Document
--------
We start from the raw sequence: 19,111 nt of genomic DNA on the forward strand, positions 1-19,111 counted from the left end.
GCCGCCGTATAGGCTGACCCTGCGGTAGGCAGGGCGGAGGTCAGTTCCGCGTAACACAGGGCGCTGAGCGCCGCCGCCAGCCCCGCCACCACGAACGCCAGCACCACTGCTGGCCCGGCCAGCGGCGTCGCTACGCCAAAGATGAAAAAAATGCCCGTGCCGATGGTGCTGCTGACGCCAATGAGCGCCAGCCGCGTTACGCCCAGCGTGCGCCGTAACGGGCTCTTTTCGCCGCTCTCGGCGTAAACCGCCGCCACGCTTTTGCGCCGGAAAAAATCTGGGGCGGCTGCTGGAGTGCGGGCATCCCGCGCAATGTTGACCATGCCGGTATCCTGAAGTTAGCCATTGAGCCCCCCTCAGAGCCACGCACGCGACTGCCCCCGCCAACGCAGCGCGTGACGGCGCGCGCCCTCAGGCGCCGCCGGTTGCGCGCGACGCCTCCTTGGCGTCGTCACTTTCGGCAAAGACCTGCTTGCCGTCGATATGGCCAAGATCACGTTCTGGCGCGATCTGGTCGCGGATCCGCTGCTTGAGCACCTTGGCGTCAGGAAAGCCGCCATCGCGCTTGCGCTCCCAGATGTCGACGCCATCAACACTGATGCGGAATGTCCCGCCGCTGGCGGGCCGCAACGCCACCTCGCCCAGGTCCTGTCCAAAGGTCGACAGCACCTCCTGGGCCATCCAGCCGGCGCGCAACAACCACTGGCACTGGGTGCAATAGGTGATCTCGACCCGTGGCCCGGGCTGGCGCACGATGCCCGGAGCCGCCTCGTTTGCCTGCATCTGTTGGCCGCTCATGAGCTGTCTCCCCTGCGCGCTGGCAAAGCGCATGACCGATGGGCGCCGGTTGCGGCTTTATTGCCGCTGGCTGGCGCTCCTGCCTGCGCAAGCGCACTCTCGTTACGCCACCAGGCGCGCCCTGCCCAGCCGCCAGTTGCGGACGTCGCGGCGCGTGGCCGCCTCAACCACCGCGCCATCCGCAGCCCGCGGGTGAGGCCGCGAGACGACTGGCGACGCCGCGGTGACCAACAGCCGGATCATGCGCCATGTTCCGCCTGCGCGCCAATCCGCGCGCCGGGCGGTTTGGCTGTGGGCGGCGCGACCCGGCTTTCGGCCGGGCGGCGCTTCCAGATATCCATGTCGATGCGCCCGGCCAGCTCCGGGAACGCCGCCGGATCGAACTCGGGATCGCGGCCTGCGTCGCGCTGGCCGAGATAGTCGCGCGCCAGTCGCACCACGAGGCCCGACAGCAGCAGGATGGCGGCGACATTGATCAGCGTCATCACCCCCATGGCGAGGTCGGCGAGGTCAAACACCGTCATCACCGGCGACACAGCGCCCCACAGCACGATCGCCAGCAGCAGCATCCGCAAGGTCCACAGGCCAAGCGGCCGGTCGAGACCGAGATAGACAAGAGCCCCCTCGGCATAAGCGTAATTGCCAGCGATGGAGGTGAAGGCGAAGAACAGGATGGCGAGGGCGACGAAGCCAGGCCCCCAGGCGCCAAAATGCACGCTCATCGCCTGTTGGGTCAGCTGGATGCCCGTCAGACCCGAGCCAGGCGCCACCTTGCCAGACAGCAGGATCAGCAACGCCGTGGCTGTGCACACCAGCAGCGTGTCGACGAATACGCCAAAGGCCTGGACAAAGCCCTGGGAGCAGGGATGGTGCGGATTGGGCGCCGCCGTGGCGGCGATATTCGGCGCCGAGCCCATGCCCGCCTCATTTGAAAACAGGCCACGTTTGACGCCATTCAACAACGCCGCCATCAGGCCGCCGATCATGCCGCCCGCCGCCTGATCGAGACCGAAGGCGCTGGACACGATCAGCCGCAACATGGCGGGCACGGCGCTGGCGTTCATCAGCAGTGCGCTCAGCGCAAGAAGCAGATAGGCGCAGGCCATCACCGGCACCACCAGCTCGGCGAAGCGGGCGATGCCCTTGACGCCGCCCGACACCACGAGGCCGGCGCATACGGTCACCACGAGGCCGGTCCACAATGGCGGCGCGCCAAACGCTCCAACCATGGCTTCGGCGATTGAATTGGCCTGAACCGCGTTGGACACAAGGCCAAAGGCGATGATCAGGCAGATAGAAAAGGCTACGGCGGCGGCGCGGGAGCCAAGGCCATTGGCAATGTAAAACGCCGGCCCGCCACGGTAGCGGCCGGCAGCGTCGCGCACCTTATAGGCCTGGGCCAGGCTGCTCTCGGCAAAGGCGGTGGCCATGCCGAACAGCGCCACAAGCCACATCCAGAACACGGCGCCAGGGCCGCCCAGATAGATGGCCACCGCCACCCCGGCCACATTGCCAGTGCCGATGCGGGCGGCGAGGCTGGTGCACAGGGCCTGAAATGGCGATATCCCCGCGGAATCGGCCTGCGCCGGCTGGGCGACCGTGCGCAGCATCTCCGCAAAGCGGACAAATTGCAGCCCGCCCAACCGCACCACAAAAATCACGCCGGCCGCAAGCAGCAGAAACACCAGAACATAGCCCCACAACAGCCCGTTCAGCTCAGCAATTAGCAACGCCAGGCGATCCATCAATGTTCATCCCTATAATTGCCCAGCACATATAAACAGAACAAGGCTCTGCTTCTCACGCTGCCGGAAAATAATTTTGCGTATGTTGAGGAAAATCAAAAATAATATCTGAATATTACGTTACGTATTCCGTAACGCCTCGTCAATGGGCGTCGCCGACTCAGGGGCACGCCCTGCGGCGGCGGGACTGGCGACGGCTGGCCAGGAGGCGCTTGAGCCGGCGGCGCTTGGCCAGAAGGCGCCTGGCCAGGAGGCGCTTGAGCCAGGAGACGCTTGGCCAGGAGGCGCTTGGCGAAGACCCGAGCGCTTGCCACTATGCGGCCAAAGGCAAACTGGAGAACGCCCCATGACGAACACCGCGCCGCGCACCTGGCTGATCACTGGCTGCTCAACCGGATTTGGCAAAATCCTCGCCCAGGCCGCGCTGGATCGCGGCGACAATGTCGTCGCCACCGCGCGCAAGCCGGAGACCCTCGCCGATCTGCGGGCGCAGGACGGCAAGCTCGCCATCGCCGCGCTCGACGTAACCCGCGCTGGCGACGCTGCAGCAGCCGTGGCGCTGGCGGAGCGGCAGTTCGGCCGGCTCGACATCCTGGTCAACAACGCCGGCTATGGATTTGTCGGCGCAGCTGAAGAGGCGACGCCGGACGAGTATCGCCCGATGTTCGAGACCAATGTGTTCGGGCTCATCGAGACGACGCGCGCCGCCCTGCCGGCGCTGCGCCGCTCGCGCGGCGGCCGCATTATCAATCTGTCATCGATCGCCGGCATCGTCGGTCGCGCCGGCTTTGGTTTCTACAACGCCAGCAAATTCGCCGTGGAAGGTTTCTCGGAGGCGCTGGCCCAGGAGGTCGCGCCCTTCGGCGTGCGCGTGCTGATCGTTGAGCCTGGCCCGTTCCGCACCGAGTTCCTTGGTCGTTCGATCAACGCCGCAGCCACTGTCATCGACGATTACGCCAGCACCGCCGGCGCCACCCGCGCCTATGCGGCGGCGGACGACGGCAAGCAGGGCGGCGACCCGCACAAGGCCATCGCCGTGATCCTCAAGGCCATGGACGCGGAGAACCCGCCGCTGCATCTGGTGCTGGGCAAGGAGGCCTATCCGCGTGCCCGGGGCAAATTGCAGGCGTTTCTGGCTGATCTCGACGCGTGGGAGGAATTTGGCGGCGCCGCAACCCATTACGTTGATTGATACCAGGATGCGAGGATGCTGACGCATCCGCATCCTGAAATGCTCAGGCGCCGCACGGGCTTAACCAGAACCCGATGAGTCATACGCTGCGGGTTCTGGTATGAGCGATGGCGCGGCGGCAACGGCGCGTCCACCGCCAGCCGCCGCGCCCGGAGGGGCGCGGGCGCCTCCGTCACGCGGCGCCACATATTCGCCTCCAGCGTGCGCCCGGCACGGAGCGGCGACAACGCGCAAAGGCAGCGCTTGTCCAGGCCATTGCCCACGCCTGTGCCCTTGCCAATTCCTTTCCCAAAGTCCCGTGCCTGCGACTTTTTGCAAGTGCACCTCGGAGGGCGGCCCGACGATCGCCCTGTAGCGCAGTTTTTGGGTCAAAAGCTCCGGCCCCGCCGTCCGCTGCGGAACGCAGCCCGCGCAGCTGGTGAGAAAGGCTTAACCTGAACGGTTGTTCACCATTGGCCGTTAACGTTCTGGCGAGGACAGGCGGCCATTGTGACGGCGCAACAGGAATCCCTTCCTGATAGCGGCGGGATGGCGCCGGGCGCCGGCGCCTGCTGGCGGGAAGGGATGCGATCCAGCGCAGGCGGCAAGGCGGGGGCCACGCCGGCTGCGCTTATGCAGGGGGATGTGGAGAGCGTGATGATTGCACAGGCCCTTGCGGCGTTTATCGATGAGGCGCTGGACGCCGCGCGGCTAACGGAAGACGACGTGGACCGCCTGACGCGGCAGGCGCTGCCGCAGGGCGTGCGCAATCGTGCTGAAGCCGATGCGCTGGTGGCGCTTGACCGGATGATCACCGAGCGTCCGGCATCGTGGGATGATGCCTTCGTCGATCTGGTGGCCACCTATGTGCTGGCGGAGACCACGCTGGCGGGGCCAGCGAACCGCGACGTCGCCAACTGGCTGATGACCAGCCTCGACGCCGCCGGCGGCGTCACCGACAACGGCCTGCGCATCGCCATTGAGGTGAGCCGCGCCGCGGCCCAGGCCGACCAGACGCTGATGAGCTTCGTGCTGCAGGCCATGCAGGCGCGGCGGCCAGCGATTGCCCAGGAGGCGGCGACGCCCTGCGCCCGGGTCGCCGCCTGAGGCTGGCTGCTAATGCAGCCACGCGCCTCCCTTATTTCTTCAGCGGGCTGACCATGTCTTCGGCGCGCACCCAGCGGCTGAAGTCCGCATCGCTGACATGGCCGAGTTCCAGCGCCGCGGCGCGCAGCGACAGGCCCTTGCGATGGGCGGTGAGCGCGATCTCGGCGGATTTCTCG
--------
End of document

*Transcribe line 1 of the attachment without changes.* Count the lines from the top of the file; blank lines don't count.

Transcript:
We start from the raw sequence: 19,111 nt of genomic DNA on the forward strand, positions 1-19,111 counted from the left end.